06 April 2011

Recipes: Intuitive Soup

Image credit: Sydney Morning Herald
Just to be upfront: this isn't actually a recipe. This is more like a general guideline for soup making. I rarely follow recipes for making soup, and if I do, it's to consult a few recipes and to pick and choose the parts that I like. I prefer to make soup in my crockpot, so that I don't have to worry about burning anything stuck to the bottom. Today, I am making a batch of soup incorporating items from my fridge that needed to be used up. 

To make intuitive soup, you will need:
a large crockpot
2 quarts of broth*
2 - 3 cups chopped veggies+
1 chicken breast (optional)
2/3 cup of rice or pasta (optional)
seasonings to taste

* If you don't have broth on hand, you can easily make your own. I often boil chicken breasts with random seasonings in a pot full of water and use the broth from that to make soup or risotto. You can use only vegetables, too. Some veggies that work well are: onions, carrots, celery (not the leaves!), mushrooms. You can also skip making broth and add extra veggies to your pot of soup for added flavor. I also like to cook a chicken breast right in the crockpot, which adds flavor, too.  

I am currently on a low-sodium diet, so most bouillon options and broths from the store are out for me. I do like Vogue veggie base though, which is a vegan vegetable broth powder available at Whole Foods and probably other places, too.

+ For vegetables use: onions, carrots, celery, mushrooms, tomatoes, kale, escarole, spinach, butternut squash, potatoes, beans, or whatever you have on hand. Experiment! I like using a can of diced tomatoes or tomatoes with green chiles, depending on what taste I want. For my soup today, I added about 1.5 cups of shredded cabbage, because I had some in my fridge. I also added 5 small diced carrots and a can of tomatoes with green chiles. Sometimes I'll use salsa instead of the tomatoes.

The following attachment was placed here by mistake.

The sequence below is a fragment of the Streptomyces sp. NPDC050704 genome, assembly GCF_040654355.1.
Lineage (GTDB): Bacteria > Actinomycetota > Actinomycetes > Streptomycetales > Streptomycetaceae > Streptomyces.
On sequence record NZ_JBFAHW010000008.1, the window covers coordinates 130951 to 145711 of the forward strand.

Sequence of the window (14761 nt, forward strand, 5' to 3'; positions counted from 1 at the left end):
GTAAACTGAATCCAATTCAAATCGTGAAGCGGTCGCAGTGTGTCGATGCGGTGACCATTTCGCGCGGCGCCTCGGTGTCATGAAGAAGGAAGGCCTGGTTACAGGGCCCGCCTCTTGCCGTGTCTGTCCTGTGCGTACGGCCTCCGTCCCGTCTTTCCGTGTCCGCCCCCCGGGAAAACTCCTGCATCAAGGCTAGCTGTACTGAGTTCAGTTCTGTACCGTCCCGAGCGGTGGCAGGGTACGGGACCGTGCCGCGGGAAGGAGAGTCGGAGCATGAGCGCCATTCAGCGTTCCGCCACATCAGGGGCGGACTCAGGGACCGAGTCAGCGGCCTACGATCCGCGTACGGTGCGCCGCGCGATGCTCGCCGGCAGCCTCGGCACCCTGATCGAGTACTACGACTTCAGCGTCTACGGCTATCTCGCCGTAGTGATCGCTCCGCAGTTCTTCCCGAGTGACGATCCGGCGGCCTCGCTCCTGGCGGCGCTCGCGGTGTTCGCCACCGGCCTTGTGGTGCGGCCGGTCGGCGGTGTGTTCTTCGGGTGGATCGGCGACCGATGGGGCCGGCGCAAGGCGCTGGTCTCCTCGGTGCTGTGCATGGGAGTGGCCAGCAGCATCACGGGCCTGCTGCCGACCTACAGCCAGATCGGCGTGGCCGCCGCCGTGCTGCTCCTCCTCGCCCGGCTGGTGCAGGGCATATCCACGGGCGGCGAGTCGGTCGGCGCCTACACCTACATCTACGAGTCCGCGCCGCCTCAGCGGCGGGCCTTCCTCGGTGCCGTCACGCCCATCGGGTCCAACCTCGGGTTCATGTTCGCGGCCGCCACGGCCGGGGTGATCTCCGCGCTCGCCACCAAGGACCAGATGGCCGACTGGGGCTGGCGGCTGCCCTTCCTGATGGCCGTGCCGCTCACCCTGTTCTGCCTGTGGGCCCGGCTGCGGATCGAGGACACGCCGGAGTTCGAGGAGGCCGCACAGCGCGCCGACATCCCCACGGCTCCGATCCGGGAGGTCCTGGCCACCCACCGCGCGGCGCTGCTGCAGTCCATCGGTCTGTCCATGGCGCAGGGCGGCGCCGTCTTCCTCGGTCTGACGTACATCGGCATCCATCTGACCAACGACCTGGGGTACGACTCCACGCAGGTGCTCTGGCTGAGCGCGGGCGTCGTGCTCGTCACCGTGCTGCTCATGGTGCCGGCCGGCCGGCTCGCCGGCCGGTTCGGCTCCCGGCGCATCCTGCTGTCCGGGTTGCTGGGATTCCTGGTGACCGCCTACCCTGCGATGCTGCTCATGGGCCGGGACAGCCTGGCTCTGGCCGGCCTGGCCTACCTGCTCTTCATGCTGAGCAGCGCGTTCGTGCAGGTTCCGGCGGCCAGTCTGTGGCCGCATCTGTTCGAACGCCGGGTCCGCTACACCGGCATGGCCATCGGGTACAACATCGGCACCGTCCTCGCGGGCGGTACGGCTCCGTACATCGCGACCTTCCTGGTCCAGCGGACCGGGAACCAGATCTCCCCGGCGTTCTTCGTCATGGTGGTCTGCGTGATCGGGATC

Adding rice or pasta is totally optional, but will result in a thicker, more filling soup. Pastas tend to disintegrate when the soup isn't eaten right away, so use pasta if you think you'll finish most of the soup within a day or two. I added 2/3 cup of brown rice to my soup today, which means it will take longer to cook, but since I start my soups early in the morning, it should be ready for dinner, no problem.

I generally wait to add seasonings until closer to eating the soup, so that the natural flavors can blend before I taste it. Seasoning you might want to add are: salt, pepper, cumin, basil, or thyme. Really, though, any seasonings will work. Use what you like and taste each time you add something. Other flavors you might want to add are: Worcestershire sauce, vinegar, or lemon, depending on the flavors of your soup.


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